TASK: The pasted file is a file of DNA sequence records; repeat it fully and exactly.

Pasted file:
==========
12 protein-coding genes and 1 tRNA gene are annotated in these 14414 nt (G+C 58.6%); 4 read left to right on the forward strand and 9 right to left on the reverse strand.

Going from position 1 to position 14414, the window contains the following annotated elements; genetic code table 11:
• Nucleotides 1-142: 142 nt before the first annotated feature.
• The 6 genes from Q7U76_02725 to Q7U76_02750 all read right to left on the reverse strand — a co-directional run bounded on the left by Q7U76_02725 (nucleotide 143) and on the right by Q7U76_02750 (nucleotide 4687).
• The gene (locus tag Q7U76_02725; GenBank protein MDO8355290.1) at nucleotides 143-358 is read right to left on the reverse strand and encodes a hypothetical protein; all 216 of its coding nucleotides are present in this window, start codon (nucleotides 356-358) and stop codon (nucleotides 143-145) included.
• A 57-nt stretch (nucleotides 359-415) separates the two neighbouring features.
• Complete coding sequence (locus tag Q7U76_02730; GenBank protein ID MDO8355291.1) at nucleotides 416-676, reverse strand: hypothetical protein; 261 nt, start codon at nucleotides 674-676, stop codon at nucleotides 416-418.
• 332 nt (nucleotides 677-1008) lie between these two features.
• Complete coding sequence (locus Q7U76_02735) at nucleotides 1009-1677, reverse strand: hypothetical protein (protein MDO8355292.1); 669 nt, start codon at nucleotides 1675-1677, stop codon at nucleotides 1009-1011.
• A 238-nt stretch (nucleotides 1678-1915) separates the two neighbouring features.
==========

12 protein-coding genes and 1 tRNA gene are annotated in these 14414 nt (G+C 58.6%); 4 read left to right on the forward strand and 9 right to left on the reverse strand.

Going from position 1 to position 14414, the window contains the following annotated elements; genetic code table 11:
• Nucleotides 1-142: 142 nt before the first annotated feature.
• The 6 genes from Q7U76_02725 to Q7U76_02750 all read right to left on the reverse strand — a co-directional run bounded on the left by Q7U76_02725 (nucleotide 143) and on the right by Q7U76_02750 (nucleotide 4687).
• The gene (locus tag Q7U76_02725; GenBank protein MDO8355290.1) at nucleotides 143-358 is read right to left on the reverse strand and encodes a hypothetical protein; all 216 of its coding nucleotides are present in this window, start codon (nucleotides 356-358) and stop codon (nucleotides 143-145) included.
• A 57-nt stretch (nucleotides 359-415) separates the two neighbouring features.
• Complete coding sequence (locus tag Q7U76_02730; GenBank protein ID MDO8355291.1) at nucleotides 416-676, reverse strand: hypothetical protein; 261 nt, start codon at nucleotides 674-676, stop codon at nucleotides 416-418.
• 332 nt (nucleotides 677-1008) lie between these two features.
• Complete coding sequence (locus Q7U76_02735) at nucleotides 1009-1677, reverse strand: hypothetical protein (protein MDO8355292.1); 669 nt, start codon at nucleotides 1675-1677, stop codon at nucleotides 1009-1011.
• A 238-nt stretch (nucleotides 1678-1915) separates the two neighbouring features.